Apart from fear and fatalities, terrorist attacks also impact our economy negatively. Each year, we lose billions of dollars in economic losses. Just how much did we lose over the previous years? Let’s see for ourselves:
GTI reported 2014 as the year where the world experienced the worst economic damage due to due terrorist attacks.
2014 coincides with the period when ISIL rose to power, the Syrian civil war started, and Boko Haram in Nigeria re-emerged. During that year, an estimated total of US $111 billion in global economic losses can be attributed to terrorism.
Prior to this, an unusual peak in losses was attained in 2001, where $79 billion in economic losses were received. It should be noted that $67 billion of this $79 billion was lost during the 9/11 attacks.
Fast forward to the end of 2018, the annual global economic losses due to terrorism is down for the fourth consecutive year. In 2018, a total of $33 billion was lost due to terrorist activities. This is only around 30% of the recorded peak back in 2014.
On a similar note, GTI also reported that the total number of deaths related to terrorism also declined. This is also the fourth year that the number of terrorism-related fatalities witnessed a decline.
How does terrorism impact the economy?
GTI said that terrorism significantly alters economic behaviour. Primarily, terrorism can alter investment and consumption patterns. At the same time, it also removes the focus point of a country’s resources away from productive activities in favour of protective measures.
While it is apparent that terrorism has direct costs such as:
- Deaths & injuries
- Property Damage, and
- GDP losses,
GTI also noted that terrorism indirectly impacts the following factors as well:
- Economic growth
- Financial markets
- Foreign direct investment
Taking all these into consideration, it is clear why terrorism can cost the world billions of dollars each year.
On the decline of ISIL and the aftermath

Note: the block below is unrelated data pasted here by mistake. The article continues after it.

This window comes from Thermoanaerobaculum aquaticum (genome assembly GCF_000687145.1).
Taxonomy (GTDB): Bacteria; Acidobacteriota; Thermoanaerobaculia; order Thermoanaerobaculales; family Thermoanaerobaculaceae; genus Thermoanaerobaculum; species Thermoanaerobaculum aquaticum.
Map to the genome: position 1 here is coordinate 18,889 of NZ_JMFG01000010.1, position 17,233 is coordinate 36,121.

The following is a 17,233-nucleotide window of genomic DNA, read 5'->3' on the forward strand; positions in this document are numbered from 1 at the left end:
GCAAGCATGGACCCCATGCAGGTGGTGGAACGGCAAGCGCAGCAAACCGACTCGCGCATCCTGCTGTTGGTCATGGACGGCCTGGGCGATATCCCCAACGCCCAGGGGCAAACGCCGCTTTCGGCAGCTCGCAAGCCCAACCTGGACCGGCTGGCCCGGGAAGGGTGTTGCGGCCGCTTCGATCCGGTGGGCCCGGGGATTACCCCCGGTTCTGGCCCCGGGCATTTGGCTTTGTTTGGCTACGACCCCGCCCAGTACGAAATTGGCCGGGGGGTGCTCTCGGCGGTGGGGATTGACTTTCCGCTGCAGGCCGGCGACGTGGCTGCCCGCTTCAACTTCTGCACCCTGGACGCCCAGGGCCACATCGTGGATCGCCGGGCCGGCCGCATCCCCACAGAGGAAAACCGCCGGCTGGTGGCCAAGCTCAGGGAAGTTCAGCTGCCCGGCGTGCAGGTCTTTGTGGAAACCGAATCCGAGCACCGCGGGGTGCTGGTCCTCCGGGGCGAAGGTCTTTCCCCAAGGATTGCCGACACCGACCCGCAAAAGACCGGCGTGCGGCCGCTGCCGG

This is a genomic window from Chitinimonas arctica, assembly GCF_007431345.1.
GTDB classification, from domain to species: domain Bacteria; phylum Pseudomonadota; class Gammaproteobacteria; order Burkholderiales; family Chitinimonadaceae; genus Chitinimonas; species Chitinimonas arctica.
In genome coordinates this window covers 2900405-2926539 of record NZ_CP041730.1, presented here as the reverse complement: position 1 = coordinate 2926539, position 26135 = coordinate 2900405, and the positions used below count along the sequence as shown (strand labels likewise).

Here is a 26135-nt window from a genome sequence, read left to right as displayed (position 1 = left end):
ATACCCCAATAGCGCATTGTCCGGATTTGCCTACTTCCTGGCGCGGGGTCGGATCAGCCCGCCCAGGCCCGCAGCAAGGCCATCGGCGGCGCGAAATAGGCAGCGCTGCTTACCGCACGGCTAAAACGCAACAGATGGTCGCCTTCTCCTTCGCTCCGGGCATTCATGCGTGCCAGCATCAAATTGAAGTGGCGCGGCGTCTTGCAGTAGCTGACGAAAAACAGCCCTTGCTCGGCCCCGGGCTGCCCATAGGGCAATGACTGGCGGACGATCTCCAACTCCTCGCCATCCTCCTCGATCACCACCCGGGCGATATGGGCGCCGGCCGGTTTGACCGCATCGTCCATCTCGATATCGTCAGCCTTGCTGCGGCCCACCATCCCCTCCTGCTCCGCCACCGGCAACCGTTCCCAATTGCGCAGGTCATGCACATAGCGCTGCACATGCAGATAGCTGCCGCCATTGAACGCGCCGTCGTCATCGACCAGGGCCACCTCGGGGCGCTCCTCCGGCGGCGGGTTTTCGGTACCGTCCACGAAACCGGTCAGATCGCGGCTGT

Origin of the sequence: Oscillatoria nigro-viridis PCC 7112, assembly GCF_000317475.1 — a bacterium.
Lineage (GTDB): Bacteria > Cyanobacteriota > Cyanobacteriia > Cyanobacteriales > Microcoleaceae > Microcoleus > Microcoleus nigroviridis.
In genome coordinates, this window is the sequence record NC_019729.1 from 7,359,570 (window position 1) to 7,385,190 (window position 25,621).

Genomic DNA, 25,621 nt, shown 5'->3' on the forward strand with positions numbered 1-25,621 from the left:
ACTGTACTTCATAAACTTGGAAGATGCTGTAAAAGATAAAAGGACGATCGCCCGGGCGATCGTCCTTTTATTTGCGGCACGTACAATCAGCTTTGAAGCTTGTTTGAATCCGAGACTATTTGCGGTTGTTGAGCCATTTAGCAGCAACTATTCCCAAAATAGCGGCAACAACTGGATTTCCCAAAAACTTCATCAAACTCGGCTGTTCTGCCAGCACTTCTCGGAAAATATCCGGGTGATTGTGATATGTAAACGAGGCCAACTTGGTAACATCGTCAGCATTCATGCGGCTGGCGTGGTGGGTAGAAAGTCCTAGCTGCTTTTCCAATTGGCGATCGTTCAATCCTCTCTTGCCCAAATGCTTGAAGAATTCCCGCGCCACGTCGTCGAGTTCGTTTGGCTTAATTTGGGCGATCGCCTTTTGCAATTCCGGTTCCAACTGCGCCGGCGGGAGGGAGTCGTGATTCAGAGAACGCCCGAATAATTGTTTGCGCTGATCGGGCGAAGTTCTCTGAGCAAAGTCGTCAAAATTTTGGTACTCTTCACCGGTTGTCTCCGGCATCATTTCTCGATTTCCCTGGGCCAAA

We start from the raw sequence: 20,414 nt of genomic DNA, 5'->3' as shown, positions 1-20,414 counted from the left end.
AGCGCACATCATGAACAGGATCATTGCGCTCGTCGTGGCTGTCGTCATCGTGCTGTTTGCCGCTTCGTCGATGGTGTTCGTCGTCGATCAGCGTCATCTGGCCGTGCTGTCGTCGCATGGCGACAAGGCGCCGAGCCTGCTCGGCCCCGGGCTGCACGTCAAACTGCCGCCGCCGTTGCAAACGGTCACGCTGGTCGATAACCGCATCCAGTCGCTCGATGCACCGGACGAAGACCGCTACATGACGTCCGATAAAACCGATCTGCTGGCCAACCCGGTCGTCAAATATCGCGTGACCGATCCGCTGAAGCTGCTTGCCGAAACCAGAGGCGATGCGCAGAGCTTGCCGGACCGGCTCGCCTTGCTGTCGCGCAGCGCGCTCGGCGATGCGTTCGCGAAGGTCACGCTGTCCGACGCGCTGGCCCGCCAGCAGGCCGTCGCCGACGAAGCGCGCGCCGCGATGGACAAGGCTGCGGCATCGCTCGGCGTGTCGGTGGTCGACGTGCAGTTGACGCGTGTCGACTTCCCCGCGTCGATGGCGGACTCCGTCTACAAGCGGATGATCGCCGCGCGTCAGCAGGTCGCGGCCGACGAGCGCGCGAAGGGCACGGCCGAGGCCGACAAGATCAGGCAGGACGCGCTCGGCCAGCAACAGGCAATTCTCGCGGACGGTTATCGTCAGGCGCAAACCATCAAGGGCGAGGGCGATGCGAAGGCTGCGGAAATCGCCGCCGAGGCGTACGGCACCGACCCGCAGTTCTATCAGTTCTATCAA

The disintegration of the physical core of the Islamic State of Iraq and the Levant (ISIL) in Syria and Iraq explains the declining trend both in the economic losses and fatalities in the global scale. Would this change anything in the succeeding years?
According to Ekaterina Stepanova, the Lead Researcher and the Head of the Peace and Conflict Studies in the Institute of World Economy and International Relations (IMEMO), the decline of ISIL in Syria and Iraq is expected to create aftershocks in the succeeding years.
While the global ambition of the ISIL is essentially put to a stop, Stepanova said that much of the global terrorism activity in the next years will still be coming from a few large, regionally-based Islamist or jihadist movements.
She said that similar to the ISIL, these movements will continue to infuse combat and state-building ambitions. Stepanova stated that this is especially true if the causes of conflicts will not be adequately resolved down to its roots.
According to the GTI data, much of the terrorism we are experiencing today is concentrated in just three regions: the Middle East, South Asia, and sub-Saharan Africa.
Conflict fueled by extremely driven terrorist groups can only be genuinely quelled by an even more proactive multilateral cooperation. Moving forward, we must forge greater unities, especially among countries surrounding these terrorist hotspots.